Net sites house Windows 95 tips

Question: Since arrival of Windows 95, many tips, help and secrets which Microsoft never published have been printed in many popular computer magazines. I’d like to be able to gather this information for myself. Are you aware of Internet sites where I can download this information? — A.P.

Answer: Men’s Health magazine recently lamented that one of the upsetting things about 1998 was the spring release of Windows 98, because they’d just finally figured out Windows 95. I sympathize, but there’s no way of completely mastering Windows 95, because there are a million and one ways of accomplishing tasks in it. Think you know it all? Then have a look at the following “secrets” that I found on the Net. To answer A.P’s query, each one is from a different Windows tips Web site. The address of the source follows each tip.

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An ever-growing number of Windows applications — including the latest versions of Microsoft’s Word and Excel, as well as Windows 95’s built-in WordPad utility — insist on tacking their own reserved extension onto your filename, even if you’d rather use another extension. Even worse, because Windows 95’s long filenames allow as many periods as you like, you can wind up with an ungainly filename like Letter.New.Doc.
The solution: When you use a common dialogue box, enclose the filename (including the extension and full path, if necessary) in quotation marks.

Source: ZDNet’s Windows 95 undocumented secrets (no longer available online)

Another way to delete

Any time you tell Windows 95 to open a file, you are presented with a window showing you the files available in the directory you’re looking at. If you find a file you wish to delete, simply click on it once to highlight it, and hit the ‘Delete’ key. It may ask if you really want to delete the file, but if you hit “Y”, it will get rid of the pesky file.

Source: Things Your Microsoft Never Told You About WINDOWS

BMP files to icons

You can rename any .BMP file to .ICO, and then use it as an icon! Windows 95 resizes it to icon size, and changes it to 16 colours, but otherwise it works just fine.

Source: Windows 95 Best Tricks

Skip the Recycle Bin

To really delete your files instead of sending them to the Recycle Bin hold down the Shift-key and press Delete, or right-click on them — then hold down the Shift-key before selecting delete from the context-menu.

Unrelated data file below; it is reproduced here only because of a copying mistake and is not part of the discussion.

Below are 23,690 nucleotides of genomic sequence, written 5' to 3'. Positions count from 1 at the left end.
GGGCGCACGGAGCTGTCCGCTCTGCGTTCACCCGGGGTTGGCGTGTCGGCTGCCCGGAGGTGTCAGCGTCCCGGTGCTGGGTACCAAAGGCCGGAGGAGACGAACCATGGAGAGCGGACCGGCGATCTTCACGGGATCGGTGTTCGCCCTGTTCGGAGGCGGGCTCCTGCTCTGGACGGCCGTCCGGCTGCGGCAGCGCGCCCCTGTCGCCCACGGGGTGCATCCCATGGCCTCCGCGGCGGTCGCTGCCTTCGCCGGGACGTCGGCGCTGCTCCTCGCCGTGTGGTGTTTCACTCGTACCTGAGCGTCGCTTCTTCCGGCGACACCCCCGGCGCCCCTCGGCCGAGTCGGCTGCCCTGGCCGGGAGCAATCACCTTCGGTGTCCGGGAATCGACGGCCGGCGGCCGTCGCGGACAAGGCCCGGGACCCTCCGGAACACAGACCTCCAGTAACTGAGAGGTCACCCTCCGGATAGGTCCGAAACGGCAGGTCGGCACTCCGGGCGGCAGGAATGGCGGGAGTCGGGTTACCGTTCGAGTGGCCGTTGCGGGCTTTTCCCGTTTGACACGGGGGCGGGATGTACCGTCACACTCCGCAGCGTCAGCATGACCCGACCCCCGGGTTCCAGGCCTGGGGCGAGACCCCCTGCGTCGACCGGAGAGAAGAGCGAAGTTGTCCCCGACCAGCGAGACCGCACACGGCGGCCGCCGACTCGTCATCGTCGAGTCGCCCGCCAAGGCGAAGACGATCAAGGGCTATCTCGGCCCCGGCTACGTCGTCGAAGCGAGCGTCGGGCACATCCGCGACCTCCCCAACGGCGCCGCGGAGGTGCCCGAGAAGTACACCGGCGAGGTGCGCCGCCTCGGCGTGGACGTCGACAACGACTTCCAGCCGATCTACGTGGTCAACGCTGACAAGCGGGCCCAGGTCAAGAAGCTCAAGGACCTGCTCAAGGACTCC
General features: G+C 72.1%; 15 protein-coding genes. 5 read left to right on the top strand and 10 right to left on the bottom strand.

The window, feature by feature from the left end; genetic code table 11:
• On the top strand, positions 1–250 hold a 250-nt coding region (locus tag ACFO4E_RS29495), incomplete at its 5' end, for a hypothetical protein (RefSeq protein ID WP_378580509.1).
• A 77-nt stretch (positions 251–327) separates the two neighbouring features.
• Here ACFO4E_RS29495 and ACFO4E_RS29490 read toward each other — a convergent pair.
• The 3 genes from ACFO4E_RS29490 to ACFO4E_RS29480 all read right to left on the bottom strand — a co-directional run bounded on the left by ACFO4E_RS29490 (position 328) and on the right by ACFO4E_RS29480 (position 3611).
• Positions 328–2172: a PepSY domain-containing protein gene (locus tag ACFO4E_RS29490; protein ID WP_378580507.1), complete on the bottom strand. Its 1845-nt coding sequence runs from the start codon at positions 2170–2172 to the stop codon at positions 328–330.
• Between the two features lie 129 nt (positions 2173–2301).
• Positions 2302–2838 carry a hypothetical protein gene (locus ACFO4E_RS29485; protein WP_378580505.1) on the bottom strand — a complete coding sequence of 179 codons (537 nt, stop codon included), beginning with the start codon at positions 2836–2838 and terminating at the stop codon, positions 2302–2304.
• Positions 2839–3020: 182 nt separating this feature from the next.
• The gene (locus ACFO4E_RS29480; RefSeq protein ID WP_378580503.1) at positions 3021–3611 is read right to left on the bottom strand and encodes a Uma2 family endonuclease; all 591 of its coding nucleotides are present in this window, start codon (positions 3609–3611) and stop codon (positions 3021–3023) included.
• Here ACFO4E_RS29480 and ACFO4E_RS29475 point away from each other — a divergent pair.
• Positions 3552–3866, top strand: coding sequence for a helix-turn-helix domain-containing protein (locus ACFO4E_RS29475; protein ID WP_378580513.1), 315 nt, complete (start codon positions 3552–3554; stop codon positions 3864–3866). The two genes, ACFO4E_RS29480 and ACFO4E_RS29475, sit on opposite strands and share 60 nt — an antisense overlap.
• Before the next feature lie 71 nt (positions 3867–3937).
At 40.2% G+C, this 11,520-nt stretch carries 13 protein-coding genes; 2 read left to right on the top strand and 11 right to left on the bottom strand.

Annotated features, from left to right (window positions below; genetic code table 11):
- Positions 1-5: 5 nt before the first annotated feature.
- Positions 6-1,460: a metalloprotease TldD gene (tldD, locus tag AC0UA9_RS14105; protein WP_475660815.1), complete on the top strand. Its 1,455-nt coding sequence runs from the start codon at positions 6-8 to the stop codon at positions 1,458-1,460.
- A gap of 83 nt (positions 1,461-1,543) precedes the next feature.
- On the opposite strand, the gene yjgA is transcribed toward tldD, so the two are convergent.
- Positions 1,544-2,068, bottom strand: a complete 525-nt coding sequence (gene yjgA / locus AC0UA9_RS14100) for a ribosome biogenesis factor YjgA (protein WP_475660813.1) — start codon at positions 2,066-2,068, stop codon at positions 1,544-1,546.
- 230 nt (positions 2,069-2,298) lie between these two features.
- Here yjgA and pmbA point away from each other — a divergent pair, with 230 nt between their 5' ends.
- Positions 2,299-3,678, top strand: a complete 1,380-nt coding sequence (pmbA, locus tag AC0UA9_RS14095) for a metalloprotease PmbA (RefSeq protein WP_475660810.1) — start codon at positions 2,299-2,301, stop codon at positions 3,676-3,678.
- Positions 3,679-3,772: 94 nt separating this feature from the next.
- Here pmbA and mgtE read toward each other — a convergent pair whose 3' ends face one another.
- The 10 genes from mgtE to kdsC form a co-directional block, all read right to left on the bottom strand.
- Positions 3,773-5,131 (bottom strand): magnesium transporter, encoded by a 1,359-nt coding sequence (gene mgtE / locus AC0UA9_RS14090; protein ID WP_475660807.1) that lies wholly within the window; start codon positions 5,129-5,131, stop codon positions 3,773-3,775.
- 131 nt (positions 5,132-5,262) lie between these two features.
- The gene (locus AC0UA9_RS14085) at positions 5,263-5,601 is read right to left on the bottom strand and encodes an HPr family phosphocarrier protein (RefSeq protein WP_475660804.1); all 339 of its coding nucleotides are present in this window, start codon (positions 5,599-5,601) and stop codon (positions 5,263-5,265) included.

Source: Win95 Tips and Tricks

Prevent a Reboot

Have you ever clicked Shutdown and remembered something else you wanted to do on the system? Don’t want to wait for the PC to power back up and go through self-test? You don’t have to — when you get the screen that says ‘It is now safe for you to turn off your computer’ just type ‘win’ and hit enter! Want to be in the DOS mode? Type ‘mode co80’ and there you go. A Windows 95 system shutdown closes the registry, and drops you back to a DOS session, but displays a graphics message for you to turn off your computer. Behind the scenes, your PC is really sitting at the familiar C: prompt!

Source: Process Software Corp.’s Shortcuts and Time Savers

Make your slow CD-ROM faster

Want to make your single or double speed drive perform like a quad speed drive in Win ’95 ? It’s easy. Go to My Computer / Properties / Performance / File System / CDROM and set the supplemental cache speed to its maximum and the access pattern to ‘Quad speed or higher’. I was shocked to see my little ol’ single-speed drive play the previously choppy avi’s on a Bugs Bunny CD-ROM I have.

Source: Jerry Dugal’s Windows 95 Tips, Tricks and Undocumented Features (no longer available)

Time for a Log

You can use Notepad to create a time-stamped log file — a handy tool for logging your voice mail or creating a to-do list. Simply type .LOG as the only text in the first line of a Notepad file. Then make your entries, save the file, and close it. Next time you open the file, you’ll see that Notepad has added a time-and-date stamp beneath each entry.

Source: Undocumented Secrets: 101 Tips for Windows 95, NT, and 3.x

Emptying the ‘Documents list’

First, click the Start menu, point to Settings, and then click Taskbar. Then, click the Start Menu Programs tab, and then click Clear.

Source: The TIPS.TXT file in your Windows directory C:WINDOWSTIPS.TXT